Surface Finish.

Features specific to each archaeological period can be defined, but certain elements of shape, clay body, and surface treatment prevailed throughout the ages. Most pots lacked colorful or decorative surface finish other than red slips, which were often burnished. Little painted pottery is preserved, as a result of problems posed by the local raw materials or simple lack of preservation. Red or black burnished surfaces were suitable alternatives for most eras except for the Late Bronze Age, when potters briefly mastered the art of pot painting.

Surface treatments that repeated throughout the Bronze and Iron Ages include burnish sheen, paint, and incised or molded decorative elements. A favorite practice, given the limitations imposed by the local clays, was burnishing. After a pot was made, it was covered with a slip (a thin layer of watery clay), to which a red, white, or darker coloring agent was added. Slips masked surface imperfections and provided a background for painted patterns. Normally, instead of painting the slipped surface, the potter or an assistant used a tool to rub and compact the slip, thus causing an alignment of surface particles. Shallow, slightly concave impressions of burnish compaction sometimes remain. When fired to a relatively low temperature, burnish sheen results; but if overfired, the sheen vanishes. Sometimes, different examples of the same type of pot would appear with or without burnish sheen. This disparity is likely due to their position in the kiln and/or to the firing temperature: those closest to the heat source lost their sheen.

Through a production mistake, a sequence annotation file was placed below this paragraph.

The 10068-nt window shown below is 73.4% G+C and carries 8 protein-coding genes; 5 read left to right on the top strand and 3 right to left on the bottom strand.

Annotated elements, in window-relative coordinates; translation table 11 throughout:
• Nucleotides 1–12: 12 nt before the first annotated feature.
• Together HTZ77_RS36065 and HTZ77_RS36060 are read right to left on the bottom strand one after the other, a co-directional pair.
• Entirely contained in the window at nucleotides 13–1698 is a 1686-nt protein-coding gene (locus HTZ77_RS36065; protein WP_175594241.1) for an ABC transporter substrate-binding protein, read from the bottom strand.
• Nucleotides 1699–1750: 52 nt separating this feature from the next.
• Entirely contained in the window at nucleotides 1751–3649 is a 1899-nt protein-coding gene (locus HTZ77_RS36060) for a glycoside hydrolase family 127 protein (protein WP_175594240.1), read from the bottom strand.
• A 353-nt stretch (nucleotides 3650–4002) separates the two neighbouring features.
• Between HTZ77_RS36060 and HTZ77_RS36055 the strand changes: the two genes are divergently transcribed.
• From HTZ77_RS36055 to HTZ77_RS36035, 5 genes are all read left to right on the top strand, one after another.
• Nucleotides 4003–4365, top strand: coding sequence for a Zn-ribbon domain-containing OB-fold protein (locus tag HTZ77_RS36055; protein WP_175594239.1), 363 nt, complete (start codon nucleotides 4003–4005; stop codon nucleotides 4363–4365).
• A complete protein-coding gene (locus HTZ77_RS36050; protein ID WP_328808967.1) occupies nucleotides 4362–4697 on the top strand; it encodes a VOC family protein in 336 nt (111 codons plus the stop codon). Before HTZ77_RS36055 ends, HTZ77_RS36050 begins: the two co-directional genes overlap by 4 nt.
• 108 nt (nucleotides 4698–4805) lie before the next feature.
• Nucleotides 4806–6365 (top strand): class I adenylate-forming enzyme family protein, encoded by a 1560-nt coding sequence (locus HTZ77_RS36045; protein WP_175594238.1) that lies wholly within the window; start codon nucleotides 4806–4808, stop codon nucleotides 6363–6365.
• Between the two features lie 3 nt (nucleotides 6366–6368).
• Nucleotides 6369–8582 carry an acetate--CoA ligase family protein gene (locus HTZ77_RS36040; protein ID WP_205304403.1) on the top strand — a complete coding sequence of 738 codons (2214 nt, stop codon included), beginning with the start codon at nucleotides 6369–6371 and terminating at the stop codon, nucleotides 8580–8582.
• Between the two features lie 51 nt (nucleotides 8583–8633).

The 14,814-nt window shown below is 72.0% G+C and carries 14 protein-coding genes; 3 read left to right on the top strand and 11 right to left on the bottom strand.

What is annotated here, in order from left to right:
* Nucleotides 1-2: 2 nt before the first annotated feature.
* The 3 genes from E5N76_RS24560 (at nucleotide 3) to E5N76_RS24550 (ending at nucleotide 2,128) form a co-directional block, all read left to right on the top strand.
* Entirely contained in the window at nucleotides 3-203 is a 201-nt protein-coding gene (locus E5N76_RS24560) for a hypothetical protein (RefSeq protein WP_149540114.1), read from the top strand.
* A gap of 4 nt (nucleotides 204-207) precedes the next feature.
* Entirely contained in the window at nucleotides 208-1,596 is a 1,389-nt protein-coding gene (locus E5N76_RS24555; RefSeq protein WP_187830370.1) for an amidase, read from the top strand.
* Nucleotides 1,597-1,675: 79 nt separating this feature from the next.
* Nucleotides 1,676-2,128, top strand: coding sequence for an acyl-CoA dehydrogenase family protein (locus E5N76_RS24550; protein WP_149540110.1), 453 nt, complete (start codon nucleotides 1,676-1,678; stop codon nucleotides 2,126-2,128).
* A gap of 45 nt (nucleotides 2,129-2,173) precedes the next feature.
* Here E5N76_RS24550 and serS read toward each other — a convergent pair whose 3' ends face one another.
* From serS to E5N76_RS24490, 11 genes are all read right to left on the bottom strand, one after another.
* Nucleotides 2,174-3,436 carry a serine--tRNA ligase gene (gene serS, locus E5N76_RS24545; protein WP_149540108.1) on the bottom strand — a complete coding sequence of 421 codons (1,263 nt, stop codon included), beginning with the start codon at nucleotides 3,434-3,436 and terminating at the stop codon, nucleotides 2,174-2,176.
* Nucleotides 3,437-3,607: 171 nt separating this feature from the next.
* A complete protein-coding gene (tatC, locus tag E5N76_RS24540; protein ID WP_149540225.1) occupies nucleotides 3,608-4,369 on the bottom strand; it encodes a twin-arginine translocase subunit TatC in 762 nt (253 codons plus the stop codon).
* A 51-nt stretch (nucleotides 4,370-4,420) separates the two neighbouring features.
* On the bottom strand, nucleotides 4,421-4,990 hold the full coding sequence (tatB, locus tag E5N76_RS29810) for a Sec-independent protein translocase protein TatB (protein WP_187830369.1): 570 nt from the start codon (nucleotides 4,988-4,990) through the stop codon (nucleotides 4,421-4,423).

Burnished surfaces were common for centuries, in part because of the manufacturing technique of first shaping a thick-walled pot. Pots were made initially with thick walls and later thinned by removing excess clay with a scraping tool. The tool inadvertently compacted the surface, resulting in shiny, compacted surfaces. When not fired to high temperature, a sheen was produced. Burnish characterized Bronze- and Iron-Age pottery, until wheel-thrown wares created thin-walled pottery and eliminated the need to thin pot walls. The combination of lean clays with a high salt content resulted in the repeated reemergence of burnished red wares begun in Neolithic times. Variations of burnish techniques include Early Bronze–I crackled ware (a north Jordan Valley phenomenon), Early Bronze–II metallic burnished ware, Early Bronze–III black and red Khirbet Kerak wares, and Iron Age–II black and/or red burnished or plain wares.